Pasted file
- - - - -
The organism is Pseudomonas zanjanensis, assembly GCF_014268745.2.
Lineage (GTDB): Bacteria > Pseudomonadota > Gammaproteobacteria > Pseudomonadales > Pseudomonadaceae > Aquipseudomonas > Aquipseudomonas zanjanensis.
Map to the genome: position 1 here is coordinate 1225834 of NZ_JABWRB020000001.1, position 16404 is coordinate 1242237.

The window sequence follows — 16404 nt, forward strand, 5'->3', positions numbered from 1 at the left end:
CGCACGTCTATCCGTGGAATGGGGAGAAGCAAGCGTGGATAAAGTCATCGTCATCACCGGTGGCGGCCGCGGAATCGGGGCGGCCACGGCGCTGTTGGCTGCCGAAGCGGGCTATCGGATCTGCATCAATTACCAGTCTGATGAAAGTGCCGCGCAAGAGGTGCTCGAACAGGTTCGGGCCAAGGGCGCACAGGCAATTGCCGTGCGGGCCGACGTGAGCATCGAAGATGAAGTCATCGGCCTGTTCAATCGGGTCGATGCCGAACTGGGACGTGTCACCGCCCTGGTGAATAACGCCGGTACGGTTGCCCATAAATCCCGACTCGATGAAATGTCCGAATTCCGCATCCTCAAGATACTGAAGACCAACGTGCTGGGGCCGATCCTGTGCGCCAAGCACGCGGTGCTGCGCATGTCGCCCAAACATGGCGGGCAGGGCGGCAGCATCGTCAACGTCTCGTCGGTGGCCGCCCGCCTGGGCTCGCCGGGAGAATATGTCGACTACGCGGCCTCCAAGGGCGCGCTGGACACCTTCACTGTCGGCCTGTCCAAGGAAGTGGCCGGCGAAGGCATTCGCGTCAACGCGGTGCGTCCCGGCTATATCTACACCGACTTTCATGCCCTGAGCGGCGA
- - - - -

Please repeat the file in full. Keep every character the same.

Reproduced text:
The organism is Pseudomonas zanjanensis, assembly GCF_014268745.2.
Lineage (GTDB): Bacteria > Pseudomonadota > Gammaproteobacteria > Pseudomonadales > Pseudomonadaceae > Aquipseudomonas > Aquipseudomonas zanjanensis.
Map to the genome: position 1 here is coordinate 1225834 of NZ_JABWRB020000001.1, position 16404 is coordinate 1242237.

The window sequence follows — 16404 nt, forward strand, 5'->3', positions numbered from 1 at the left end:
CGCACGTCTATCCGTGGAATGGGGAGAAGCAAGCGTGGATAAAGTCATCGTCATCACCGGTGGCGGCCGCGGAATCGGGGCGGCCACGGCGCTGTTGGCTGCCGAAGCGGGCTATCGGATCTGCATCAATTACCAGTCTGATGAAAGTGCCGCGCAAGAGGTGCTCGAACAGGTTCGGGCCAAGGGCGCACAGGCAATTGCCGTGCGGGCCGACGTGAGCATCGAAGATGAAGTCATCGGCCTGTTCAATCGGGTCGATGCCGAACTGGGACGTGTCACCGCCCTGGTGAATAACGCCGGTACGGTTGCCCATAAATCCCGACTCGATGAAATGTCCGAATTCCGCATCCTCAAGATACTGAAGACCAACGTGCTGGGGCCGATCCTGTGCGCCAAGCACGCGGTGCTGCGCATGTCGCCCAAACATGGCGGGCAGGGCGGCAGCATCGTCAACGTCTCGTCGGTGGCCGCCCGCCTGGGCTCGCCGGGAGAATATGTCGACTACGCGGCCTCCAAGGGCGCGCTGGACACCTTCACTGTCGGCCTGTCCAAGGAAGTGGCCGGCGAAGGCATTCGCGTCAACGCGGTGCGTCCCGGCTATATCTACACCGACTTTCATGCCCTGAGCGGCGA